Lamar Smith, a 29-year veteran of the U.S. House of Representatives, has long been hostile to climate science. The Texas Republican, who serves as chairman of the House Science Committee, gained notoriety for his harassment of scientists at the National Oceanic and Atmospheric Administration (NOAA). Smith’s targets included a former astronaut, NOAA Administrator Kathryn Sullivan, with his insistence that the agency should be studying the weather and not climate science at all.
Earlier this year, Smith spearheaded the passage of a House bill that tightly restricts the kinds of grants the National Science Foundation chooses to fund. Climate change research is now excluded — in his words, it does not serve the “national interest.” He also wielded an ax on NASA’s budget over the agency’s climate research. Claiming that climate change science is full of “uncertainties,” Smith became one of the loudest voices on Capitol Hill to scream that all environmental legislation is a job-killer.
His favorite tactic? Smith is quick to issue subpoenas to climate scientists, demanding every email related to climate change in the hope he can find something that fits his climate denial agenda.
Smith’s political witch hunt already ensnared the 17 state attorneys general investigating ExxonMobil. (They allege the oil giant knew about climate change decades ago, only to suppress the information.) Now, it’s extending to environmental NGOs.
The Union of Concerned Scientists (UCS) is one such group from which Smith demanded documents. The fracas started on May 18, when Smith and the House Science Committee sent UCS a letter demanding all emails exchanged with the aforementioned attorneys general and other NGOs.
At issue is UCS’ role in investigating the allegations that ExxonMobil and other fossil fuel companies have distorted the American public’s understanding of climate science. According to UCS, its researchers provided attorneys general across the nation with publicly-available information that ranges from climate impacts to tactics energy companies employ to cast doubt on climate research.
ExxonMobil claims such investigations are an affront to the company’s First Amendment rights. But legal scholars, including Yale School of Law dean and professor Robert Post, conclude this is a huge stretch when the subject is fraud.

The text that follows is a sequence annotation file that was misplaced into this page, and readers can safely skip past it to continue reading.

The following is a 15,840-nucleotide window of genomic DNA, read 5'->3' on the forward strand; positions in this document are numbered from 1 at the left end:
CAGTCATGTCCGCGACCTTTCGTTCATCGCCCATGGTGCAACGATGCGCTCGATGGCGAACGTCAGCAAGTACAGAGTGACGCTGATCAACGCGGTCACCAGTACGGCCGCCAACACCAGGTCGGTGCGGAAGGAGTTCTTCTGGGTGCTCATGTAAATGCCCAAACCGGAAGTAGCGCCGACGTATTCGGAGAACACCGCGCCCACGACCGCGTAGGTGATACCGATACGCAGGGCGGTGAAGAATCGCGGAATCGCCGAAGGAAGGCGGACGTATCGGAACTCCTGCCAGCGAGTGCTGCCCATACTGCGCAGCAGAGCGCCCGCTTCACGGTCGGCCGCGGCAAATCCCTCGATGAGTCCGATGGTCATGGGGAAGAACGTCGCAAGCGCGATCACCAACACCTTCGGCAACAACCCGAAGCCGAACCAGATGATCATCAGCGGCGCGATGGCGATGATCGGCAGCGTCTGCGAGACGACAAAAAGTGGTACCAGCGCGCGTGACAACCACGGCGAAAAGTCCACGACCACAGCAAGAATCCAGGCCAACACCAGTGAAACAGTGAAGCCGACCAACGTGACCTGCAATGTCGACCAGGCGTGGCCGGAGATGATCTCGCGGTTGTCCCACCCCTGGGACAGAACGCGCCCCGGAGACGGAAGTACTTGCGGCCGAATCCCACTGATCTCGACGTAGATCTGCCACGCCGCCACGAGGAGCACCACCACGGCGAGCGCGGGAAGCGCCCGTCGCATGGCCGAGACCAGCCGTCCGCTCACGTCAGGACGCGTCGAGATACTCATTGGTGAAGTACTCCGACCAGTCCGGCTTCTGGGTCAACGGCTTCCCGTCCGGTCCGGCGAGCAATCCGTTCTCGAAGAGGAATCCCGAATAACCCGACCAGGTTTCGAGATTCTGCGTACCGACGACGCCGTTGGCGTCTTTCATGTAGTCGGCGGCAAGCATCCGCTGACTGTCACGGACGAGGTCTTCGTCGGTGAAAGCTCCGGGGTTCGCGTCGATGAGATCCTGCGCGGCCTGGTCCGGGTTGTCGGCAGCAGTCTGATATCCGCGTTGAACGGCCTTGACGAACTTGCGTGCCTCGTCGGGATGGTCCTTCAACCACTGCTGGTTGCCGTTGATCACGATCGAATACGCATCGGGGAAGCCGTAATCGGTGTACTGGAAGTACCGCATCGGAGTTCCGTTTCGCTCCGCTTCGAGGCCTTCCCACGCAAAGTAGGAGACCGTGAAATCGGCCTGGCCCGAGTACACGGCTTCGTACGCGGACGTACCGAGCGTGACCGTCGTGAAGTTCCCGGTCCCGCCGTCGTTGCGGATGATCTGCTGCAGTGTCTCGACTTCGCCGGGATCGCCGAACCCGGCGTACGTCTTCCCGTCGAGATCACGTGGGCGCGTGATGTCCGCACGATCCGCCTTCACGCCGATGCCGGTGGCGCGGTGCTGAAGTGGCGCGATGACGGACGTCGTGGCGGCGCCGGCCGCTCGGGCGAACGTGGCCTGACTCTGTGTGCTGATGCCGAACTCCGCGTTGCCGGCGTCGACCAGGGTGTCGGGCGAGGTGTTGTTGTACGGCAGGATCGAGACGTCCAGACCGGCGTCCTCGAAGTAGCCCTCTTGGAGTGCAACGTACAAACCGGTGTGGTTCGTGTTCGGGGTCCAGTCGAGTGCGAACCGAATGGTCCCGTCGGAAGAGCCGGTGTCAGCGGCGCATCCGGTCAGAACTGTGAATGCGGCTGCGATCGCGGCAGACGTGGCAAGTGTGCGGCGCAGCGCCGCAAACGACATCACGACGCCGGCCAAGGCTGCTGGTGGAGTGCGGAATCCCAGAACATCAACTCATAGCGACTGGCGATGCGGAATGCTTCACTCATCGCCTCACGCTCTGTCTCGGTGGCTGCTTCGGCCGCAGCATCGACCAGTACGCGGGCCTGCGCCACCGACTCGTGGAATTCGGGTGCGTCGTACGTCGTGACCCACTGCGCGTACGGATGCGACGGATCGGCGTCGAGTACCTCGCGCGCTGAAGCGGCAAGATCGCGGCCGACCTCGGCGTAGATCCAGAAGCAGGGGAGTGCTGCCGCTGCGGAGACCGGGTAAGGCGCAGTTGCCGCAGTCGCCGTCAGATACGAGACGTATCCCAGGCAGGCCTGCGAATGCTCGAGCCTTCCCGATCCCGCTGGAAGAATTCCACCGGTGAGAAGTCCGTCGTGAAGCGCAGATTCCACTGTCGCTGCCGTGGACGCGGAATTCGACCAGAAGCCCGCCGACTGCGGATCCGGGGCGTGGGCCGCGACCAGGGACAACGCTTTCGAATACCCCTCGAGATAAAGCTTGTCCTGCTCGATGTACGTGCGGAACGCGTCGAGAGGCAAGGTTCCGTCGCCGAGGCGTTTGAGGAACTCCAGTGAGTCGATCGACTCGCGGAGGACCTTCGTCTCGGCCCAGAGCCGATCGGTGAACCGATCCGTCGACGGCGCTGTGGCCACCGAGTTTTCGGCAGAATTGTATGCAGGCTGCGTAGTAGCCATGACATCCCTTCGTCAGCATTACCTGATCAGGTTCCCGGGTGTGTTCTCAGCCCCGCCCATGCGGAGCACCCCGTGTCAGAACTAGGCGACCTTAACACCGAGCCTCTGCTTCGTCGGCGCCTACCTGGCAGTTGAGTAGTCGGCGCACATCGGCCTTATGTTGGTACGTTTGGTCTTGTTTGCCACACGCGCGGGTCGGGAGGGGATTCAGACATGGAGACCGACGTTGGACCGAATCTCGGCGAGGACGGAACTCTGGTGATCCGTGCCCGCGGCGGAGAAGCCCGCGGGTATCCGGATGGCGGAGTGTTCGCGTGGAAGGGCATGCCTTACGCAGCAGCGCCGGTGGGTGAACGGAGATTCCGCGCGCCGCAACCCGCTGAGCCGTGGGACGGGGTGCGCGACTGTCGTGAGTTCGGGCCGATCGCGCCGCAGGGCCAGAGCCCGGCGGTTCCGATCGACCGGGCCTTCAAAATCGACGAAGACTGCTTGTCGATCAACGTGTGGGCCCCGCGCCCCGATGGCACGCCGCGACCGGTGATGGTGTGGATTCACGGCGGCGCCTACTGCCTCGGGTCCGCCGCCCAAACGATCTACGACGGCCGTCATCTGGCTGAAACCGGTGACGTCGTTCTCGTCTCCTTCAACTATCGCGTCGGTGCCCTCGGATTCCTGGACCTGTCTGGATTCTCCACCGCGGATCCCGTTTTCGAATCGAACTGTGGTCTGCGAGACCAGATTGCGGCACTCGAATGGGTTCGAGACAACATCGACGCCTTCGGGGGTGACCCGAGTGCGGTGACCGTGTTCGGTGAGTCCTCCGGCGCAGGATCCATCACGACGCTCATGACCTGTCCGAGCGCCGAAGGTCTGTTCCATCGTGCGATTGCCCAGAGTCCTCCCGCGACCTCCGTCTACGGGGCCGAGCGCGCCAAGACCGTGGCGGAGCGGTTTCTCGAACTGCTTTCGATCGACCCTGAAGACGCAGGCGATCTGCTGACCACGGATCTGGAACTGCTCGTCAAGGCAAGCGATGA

Smith is among those in Congress who are quick to defend the company, and met state justice departments’ subpoenas of ExxonMobil with a tit-for-tat response. To that end, UCS, which says it has long been transparent, is pushing back — and hard:
“It’s beyond ironic for Chairman Smith to violate our actual free speech rights in the name of protecting ExxonMobil’s supposed right to misrepresent the work of its own scientists and deceive shareholders and the public,” Ken Kimmell, president of UCS, said in a statement.
Since Smith acceded to the leadership of the House Science Committee in 2013, he has used it as a bully pulpit to discredit climate science. Eddie Bernice Johnson, a Democrat from Texas who is also on the House Science Committee, has accused Smith of abusing power — noting that he issued more subpoenas in his 3.5 years as chair than the committee has since it was first established in 1954.
Ironically, Smith has praised legislation such as solar tax credits in the past, and he was quick to applaud stimulus funding for electric buses during the early days of the Obama administration. But low oil prices have hurt the energy sector in Texas. So there needs to be a scapegoat, and climate science is clearly Smith’s sacrificial lamb.
Meanwhile, Smith has accepted at least $600,000 in political donations from energy companies during his career, the Washington Post reported last year. Over $85,000 came into his campaign’s coffers over the past year, reports OpenSecrets. The largest individual contributor within that sector is NuStar Energy — a company which made it clear that climate-related legislation would have a negative impact on its business.
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